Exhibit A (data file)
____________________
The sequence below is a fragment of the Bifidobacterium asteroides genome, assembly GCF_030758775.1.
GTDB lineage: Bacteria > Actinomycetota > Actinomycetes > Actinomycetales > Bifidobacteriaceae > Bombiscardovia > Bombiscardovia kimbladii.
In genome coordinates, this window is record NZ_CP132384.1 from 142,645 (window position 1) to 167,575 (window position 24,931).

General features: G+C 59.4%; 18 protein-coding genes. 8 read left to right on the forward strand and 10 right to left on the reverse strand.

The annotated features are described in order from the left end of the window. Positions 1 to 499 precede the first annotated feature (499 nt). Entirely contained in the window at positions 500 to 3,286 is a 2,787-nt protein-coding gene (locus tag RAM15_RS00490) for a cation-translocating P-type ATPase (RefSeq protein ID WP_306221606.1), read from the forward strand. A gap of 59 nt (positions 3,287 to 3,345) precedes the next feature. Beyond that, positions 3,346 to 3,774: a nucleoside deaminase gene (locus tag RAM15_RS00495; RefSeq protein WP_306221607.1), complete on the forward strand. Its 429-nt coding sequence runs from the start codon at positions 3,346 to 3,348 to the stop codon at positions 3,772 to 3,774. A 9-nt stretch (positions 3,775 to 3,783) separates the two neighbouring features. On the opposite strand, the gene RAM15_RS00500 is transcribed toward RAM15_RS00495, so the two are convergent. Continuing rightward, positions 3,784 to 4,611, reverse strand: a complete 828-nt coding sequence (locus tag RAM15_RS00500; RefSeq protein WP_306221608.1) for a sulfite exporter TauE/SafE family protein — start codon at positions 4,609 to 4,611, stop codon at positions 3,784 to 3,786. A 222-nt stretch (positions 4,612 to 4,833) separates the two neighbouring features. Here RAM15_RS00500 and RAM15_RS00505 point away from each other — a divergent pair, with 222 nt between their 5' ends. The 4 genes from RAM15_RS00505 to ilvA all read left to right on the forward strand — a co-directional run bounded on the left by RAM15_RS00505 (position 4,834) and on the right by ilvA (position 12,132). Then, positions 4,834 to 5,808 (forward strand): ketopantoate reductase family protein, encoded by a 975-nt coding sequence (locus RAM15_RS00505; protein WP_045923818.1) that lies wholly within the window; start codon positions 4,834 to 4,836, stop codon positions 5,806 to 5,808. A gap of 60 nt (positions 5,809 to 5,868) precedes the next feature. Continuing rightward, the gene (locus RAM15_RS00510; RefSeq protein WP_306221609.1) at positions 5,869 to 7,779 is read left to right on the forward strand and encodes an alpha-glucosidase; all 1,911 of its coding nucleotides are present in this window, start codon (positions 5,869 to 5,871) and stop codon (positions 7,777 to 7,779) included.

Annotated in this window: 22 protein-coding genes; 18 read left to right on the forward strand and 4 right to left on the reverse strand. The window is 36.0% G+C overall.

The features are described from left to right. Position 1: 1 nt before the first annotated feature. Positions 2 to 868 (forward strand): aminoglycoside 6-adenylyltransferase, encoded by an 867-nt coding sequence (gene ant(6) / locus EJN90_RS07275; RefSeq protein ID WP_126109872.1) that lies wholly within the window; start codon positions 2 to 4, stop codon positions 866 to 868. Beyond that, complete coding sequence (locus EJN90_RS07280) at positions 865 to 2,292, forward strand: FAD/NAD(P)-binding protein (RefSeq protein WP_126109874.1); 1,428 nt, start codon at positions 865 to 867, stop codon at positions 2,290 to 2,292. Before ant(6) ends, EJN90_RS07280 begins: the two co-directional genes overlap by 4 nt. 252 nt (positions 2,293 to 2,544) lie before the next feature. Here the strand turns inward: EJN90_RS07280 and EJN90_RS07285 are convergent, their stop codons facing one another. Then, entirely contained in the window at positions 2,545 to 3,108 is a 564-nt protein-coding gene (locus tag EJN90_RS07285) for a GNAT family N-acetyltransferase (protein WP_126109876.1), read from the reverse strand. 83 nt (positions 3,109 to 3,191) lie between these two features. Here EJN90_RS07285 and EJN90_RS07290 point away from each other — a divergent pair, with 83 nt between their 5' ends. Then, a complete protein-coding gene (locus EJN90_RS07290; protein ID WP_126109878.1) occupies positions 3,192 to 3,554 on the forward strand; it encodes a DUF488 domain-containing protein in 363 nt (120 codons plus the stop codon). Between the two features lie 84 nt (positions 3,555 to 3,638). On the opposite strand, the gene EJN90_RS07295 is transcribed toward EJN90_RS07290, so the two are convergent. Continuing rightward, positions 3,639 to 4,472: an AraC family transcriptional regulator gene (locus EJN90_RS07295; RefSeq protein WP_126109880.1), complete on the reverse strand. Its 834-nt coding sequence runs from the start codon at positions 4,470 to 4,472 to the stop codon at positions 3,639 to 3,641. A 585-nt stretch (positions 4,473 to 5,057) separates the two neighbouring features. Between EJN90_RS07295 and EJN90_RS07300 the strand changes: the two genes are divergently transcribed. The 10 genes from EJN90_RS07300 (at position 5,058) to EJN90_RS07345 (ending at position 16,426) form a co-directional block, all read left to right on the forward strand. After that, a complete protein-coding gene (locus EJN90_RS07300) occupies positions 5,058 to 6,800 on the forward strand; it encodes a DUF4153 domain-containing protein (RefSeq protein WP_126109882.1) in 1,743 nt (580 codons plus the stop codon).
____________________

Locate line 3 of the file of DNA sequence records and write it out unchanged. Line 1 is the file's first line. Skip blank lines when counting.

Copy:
In genome coordinates, this window is record NZ_CP132384.1 from 142,645 (window position 1) to 167,575 (window position 24,931).